Pentagon Funds Lab-Grown Meat Initiative

One contract will fund research for novel cell culture methods and military rations.
Pentagon Funds Lab-Grown Meat Initiative
Packages of lab-grown beef alternative on display, in this file photo. (Zapp2Photo/Shutterstock)
Matthew Lysiak
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A Department of Defense (DOD) initiative would involve feeding U.S. troops lab-grown meat as part of its campaign to stem “global climate change,” according to a watchdog group that has recently drawn attention to the initiative.

BioMADE, a lab-grown meat manufacturer which is sponsored and funded by the U.S. Department of Defense, touted its record of innovation in announcing a federal funds budget ceiling increase to $500 million to assist in implementing the plan, according to a March 7 release.

“BioMADE’s research and development is already yielding significant progress in biomanufactured proteins, chemicals, fabrics, rubber, and more,” said BioMADE CEO Douglas Friedman in the release.

“Together with the DoD, BioMADE is interested in accelerating technology development related to mitigating the causes and consequences of global climate change.”

A document outlining BioMade’s proposal details its plan to grow food food using “novel cell culture methods suitable for the production of cultivated meat/protein,” and toward the “production of nutrient-dense military rations via fermentation processes.”

The Pentagon did not respond to questions about the contract.

Jack Hubbard, executive director at the Center for the Environment and Welfare, expressed concerns after reviewing the documents.

“Should U.S. soldiers really be serving as guinea pigs or lab rats for an experimental new lab-grown product in which there aren’t any long-term studies and the public doesn’t know the ingredients?” Mr. Hubbard told The Epoch Times.

“Why are we using American tax dollars to feed our troops a product most people wouldn’t give to their own children?”

Synthetic meat-like products are created by taking cells acquired from animals and placing them in a warm, sterile area—usually a metal vat—where they are then combined with a solution of chemicals that causes the cells to double once a day. Certain ingredients are withheld from the public due to proprietary rights of the producers.

The synthetic meat market has already arrived in the United States.

US Approves Lab Meat Products

Last year, the U.S. Department of Agriculture (USDA) gave two producers the green light to start producing and selling their lab-grown chicken-like products, making the United States the second country in the world, after Singapore, to allow the sale of synthetic meat grown from animal cells.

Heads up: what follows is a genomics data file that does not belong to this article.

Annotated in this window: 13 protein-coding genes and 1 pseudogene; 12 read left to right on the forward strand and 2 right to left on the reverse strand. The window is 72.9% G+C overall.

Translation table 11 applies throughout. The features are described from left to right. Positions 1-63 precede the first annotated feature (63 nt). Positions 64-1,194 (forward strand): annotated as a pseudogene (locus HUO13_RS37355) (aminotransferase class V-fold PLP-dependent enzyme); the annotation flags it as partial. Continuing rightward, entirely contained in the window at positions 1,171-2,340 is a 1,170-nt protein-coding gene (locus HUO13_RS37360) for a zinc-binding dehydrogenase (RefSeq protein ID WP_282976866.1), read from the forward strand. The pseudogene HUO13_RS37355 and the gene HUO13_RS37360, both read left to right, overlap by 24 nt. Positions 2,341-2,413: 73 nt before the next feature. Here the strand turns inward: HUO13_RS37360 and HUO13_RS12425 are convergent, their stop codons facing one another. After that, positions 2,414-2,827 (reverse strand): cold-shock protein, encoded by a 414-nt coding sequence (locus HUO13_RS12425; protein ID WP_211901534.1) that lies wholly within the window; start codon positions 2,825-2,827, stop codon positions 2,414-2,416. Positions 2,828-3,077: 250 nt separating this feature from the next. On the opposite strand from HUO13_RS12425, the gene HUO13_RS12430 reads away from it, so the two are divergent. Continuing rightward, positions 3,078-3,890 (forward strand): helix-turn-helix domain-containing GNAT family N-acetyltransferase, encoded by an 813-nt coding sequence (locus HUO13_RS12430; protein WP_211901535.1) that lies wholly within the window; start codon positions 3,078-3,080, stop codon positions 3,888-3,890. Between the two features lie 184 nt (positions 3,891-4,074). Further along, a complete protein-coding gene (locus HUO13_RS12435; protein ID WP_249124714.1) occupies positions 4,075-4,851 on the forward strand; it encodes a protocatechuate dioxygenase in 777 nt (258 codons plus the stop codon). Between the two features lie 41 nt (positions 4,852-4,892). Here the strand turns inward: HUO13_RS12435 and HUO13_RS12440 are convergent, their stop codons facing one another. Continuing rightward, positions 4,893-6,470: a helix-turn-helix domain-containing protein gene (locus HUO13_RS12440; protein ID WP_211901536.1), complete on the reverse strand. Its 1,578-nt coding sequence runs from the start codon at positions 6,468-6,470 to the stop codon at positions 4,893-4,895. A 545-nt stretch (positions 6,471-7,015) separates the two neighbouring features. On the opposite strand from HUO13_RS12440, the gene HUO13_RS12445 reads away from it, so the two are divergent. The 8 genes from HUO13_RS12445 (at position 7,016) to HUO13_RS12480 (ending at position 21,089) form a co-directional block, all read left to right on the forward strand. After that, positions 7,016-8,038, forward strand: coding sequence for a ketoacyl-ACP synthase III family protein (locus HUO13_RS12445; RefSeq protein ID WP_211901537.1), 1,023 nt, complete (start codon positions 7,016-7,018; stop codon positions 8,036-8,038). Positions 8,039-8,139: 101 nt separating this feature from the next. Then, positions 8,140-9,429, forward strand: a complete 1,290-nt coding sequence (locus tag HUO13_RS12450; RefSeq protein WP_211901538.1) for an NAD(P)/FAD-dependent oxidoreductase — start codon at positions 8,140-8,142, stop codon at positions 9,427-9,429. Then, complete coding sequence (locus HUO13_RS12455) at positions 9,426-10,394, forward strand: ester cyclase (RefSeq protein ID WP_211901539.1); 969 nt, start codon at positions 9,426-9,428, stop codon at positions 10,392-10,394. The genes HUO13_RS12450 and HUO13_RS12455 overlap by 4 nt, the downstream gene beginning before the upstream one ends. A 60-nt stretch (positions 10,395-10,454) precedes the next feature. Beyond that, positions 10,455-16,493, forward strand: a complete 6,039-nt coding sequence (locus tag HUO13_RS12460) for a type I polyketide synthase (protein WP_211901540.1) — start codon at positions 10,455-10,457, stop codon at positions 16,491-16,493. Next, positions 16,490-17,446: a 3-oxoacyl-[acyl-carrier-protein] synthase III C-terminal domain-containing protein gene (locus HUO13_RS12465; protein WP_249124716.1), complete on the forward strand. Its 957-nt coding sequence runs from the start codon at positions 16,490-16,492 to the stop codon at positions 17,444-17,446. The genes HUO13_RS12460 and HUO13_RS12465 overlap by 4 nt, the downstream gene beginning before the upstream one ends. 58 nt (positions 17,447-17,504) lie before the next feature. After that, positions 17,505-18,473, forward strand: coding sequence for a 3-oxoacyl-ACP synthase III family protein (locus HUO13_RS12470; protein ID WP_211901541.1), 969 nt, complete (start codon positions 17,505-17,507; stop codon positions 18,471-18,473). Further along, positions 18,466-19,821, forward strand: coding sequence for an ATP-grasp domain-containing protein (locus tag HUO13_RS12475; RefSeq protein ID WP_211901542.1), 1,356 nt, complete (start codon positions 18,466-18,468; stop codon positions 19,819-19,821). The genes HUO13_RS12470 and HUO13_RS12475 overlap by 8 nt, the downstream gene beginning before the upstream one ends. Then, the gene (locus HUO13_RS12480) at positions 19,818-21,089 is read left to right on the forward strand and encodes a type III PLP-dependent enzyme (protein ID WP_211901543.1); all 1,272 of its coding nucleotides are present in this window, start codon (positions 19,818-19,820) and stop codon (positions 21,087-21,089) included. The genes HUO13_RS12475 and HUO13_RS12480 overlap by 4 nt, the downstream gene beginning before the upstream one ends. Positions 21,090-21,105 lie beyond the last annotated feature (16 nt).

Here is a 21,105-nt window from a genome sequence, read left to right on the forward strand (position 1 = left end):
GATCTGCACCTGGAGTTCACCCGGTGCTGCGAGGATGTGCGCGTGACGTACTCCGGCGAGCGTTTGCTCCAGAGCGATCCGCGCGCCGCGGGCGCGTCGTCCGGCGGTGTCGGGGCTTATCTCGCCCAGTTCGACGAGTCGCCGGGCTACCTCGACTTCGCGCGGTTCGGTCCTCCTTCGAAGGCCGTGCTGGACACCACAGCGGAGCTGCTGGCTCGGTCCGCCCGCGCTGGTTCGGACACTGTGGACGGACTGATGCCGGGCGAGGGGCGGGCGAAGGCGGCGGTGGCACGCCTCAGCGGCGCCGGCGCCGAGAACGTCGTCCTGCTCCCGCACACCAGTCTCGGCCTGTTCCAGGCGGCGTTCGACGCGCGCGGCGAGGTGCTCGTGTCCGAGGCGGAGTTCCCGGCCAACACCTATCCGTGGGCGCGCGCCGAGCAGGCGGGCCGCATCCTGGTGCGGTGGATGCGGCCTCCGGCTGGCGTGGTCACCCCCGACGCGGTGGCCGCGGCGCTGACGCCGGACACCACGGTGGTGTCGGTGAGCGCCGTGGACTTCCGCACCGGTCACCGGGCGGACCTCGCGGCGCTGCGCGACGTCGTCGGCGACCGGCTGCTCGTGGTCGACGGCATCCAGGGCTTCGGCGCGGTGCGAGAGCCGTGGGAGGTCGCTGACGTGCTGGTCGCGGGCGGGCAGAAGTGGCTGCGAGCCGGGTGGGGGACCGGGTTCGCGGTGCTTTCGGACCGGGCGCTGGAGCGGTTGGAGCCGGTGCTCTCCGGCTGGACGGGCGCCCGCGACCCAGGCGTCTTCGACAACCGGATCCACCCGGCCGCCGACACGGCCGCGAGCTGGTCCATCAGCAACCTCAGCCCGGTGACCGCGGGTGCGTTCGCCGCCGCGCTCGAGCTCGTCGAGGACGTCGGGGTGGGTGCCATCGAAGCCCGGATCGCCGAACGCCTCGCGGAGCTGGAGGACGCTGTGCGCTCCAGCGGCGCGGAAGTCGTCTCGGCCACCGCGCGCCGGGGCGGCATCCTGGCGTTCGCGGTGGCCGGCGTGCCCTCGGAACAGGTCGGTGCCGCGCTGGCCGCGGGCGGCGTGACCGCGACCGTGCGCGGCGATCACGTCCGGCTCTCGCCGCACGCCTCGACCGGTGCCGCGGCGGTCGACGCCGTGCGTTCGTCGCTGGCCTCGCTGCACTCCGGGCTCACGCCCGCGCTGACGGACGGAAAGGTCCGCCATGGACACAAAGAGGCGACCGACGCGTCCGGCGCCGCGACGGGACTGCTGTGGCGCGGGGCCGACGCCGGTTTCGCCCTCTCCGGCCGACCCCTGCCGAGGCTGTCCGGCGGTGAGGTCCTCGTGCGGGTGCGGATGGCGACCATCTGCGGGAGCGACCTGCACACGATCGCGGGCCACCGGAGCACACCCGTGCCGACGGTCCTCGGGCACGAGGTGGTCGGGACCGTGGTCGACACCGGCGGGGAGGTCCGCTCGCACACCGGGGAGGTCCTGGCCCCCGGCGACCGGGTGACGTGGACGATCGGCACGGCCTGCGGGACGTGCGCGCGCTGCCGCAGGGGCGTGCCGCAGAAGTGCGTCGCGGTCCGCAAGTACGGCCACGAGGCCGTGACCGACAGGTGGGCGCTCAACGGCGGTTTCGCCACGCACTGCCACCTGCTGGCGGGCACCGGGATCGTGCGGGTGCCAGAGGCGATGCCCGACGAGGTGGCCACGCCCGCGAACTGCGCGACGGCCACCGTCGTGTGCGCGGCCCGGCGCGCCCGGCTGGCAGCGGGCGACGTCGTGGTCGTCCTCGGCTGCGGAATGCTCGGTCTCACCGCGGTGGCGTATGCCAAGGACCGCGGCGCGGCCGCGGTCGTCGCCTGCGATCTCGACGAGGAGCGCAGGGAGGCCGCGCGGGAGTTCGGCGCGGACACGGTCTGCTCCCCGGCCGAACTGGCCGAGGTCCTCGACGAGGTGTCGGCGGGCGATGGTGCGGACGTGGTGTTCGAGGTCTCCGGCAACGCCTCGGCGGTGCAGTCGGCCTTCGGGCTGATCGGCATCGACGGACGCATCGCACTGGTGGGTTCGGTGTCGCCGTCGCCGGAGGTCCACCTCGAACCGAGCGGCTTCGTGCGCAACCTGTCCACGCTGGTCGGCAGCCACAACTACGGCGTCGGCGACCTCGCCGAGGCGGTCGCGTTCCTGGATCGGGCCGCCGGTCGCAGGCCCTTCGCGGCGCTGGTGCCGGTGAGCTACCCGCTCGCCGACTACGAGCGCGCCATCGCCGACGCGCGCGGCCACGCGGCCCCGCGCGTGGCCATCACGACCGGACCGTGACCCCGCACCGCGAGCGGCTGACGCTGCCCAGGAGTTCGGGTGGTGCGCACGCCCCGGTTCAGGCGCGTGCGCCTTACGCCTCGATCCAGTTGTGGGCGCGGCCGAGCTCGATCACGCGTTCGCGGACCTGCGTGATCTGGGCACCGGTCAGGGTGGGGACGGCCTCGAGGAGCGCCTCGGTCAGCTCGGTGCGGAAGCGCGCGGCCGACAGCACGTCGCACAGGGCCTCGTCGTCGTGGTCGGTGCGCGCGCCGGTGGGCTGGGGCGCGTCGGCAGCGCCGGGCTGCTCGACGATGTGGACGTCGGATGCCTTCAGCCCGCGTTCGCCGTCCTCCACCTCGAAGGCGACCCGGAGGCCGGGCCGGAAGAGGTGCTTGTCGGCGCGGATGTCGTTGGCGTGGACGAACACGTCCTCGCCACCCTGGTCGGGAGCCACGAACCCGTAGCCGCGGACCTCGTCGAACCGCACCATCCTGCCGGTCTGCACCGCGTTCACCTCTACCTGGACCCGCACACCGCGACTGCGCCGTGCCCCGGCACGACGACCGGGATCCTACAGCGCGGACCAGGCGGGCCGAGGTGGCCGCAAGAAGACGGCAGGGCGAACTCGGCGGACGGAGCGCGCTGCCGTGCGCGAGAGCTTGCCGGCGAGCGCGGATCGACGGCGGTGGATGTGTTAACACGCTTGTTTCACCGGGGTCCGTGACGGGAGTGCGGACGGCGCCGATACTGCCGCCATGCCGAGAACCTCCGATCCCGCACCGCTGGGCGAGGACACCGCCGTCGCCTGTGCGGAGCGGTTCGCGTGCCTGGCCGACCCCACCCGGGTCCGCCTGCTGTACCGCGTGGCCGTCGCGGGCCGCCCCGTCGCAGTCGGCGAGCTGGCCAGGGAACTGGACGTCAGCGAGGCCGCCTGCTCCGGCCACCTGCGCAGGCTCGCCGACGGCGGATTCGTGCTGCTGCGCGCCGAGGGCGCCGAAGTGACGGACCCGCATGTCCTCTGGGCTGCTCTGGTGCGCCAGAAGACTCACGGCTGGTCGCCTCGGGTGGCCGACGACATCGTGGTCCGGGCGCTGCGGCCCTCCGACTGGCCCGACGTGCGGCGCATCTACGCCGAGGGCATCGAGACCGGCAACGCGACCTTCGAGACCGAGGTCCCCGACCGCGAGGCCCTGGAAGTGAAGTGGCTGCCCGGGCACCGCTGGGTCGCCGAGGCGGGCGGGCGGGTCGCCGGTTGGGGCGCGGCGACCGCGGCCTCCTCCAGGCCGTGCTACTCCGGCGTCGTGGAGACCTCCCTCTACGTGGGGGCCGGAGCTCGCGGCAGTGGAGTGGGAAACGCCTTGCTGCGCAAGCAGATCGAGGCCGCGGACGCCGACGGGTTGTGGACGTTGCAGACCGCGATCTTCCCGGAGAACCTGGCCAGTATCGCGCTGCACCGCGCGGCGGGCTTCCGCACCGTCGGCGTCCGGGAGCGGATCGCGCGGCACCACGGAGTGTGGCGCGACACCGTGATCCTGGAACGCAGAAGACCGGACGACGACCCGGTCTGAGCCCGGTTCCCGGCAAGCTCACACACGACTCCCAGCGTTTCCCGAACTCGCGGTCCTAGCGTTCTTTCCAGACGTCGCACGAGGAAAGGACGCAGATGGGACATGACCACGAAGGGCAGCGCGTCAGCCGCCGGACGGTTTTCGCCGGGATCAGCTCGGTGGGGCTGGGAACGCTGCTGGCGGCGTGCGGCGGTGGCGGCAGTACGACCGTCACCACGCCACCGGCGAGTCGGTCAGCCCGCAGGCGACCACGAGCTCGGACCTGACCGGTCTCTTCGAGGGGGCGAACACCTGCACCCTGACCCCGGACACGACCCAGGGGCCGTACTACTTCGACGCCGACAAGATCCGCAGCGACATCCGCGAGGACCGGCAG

Bill Gates, an investor in Upside Foods, one of the two synthetic meat producers approved by the USDA, believes meat alternatives are needed to protect the world from predicted catastrophic climate events caused by greenhouse gasses.

Ten percent of total greenhouse gas emissions in the United States come from beef cattle production, while energy production and transportation produce a combined 53 percent of emissions, according to the U.S. Environmental Protection Agency.

U.S. cattlemen are readying for a fight to protect the definition of the word “meat” from producers of synthetic cellular-based beef alternatives.

“It’s a red line. It isn’t right that these factory-made products should be able to market and sell their products off the backs of the cattleman,” Justin Tupper, president of the United States Cattlemen’s Association, previously told The Epoch Times.

“We are talking about chemical-laced cell-cultured products that can in some ways simulate meat, but they aren’t meat, and the American consumer needs to understand that,” he added.

Other nations have already rejected lab-grown meat. Last August, Italy became the first country to make it illegal to produce or market the food, highlighting health concerns as the primary reason, after 2 million Italians signed a petition calling for a ban against synthetic meat products.

Without pushback, citizens will see further consolidation of the nation’s food supply, putting smaller, family-run suppliers out of business, according to Mr. Hubbard.

“They say its about climate, but when you take a step back and look the wide-scale adoption of lab-grown meat it appears to be more about taking a decentralized global farming supply chain and transforming it into factories that would be controlled by the few,” he said.

Matthew Lysiak is a nationally recognized journalist and author of “Newtown” (Simon and Schuster), “Breakthrough” (Harper Collins), and “The Drudge Revolution.” The story of his family is the subject of the series “Home Before Dark” which premiered April 3 on Apple TV Plus.
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